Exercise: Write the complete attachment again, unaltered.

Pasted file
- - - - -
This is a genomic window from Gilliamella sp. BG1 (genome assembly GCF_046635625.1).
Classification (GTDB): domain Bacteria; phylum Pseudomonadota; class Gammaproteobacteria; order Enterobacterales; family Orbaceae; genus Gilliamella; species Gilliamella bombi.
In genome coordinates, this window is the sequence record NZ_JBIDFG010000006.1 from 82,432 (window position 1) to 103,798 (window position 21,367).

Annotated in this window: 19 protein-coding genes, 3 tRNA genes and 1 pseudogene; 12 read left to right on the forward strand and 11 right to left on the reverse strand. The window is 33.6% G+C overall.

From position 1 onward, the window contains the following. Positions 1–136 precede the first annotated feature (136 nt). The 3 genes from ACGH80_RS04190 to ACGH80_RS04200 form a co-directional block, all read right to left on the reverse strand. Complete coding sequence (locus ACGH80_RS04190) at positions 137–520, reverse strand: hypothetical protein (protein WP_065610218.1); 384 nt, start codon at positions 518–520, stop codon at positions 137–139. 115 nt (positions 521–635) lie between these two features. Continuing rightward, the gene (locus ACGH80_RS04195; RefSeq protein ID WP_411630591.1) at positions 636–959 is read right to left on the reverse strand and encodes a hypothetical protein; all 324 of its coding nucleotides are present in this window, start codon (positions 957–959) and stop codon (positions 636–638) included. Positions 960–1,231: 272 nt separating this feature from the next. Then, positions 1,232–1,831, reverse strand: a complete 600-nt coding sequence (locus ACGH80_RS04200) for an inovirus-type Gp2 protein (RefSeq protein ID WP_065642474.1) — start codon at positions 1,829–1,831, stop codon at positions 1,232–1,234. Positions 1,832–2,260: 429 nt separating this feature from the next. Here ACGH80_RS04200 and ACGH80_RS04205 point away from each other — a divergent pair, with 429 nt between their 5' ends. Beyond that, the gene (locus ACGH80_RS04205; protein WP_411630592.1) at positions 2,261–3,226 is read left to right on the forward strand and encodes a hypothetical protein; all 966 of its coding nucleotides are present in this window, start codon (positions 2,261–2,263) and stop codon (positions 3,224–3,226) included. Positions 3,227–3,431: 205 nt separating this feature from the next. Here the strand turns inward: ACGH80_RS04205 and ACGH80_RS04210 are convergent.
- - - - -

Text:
This is a genomic window from Gilliamella sp. BG1 (genome assembly GCF_046635625.1).
Classification (GTDB): domain Bacteria; phylum Pseudomonadota; class Gammaproteobacteria; order Enterobacterales; family Orbaceae; genus Gilliamella; species Gilliamella bombi.
In genome coordinates, this window is the sequence record NZ_JBIDFG010000006.1 from 82,432 (window position 1) to 103,798 (window position 21,367).

Annotated in this window: 19 protein-coding genes, 3 tRNA genes and 1 pseudogene; 12 read left to right on the forward strand and 11 right to left on the reverse strand. The window is 33.6% G+C overall.

From position 1 onward, the window contains the following. Positions 1–136 precede the first annotated feature (136 nt). The 3 genes from ACGH80_RS04190 to ACGH80_RS04200 form a co-directional block, all read right to left on the reverse strand. Complete coding sequence (locus ACGH80_RS04190) at positions 137–520, reverse strand: hypothetical protein (protein WP_065610218.1); 384 nt, start codon at positions 518–520, stop codon at positions 137–139. 115 nt (positions 521–635) lie between these two features. Continuing rightward, the gene (locus ACGH80_RS04195; RefSeq protein ID WP_411630591.1) at positions 636–959 is read right to left on the reverse strand and encodes a hypothetical protein; all 324 of its coding nucleotides are present in this window, start codon (positions 957–959) and stop codon (positions 636–638) included. Positions 960–1,231: 272 nt separating this feature from the next. Then, positions 1,232–1,831, reverse strand: a complete 600-nt coding sequence (locus ACGH80_RS04200) for an inovirus-type Gp2 protein (RefSeq protein ID WP_065642474.1) — start codon at positions 1,829–1,831, stop codon at positions 1,232–1,234. Positions 1,832–2,260: 429 nt separating this feature from the next. Here ACGH80_RS04200 and ACGH80_RS04205 point away from each other — a divergent pair, with 429 nt between their 5' ends. Beyond that, the gene (locus ACGH80_RS04205; protein WP_411630592.1) at positions 2,261–3,226 is read left to right on the forward strand and encodes a hypothetical protein; all 966 of its coding nucleotides are present in this window, start codon (positions 2,261–2,263) and stop codon (positions 3,224–3,226) included. Positions 3,227–3,431: 205 nt separating this feature from the next. Here the strand turns inward: ACGH80_RS04205 and ACGH80_RS04210 are convergent.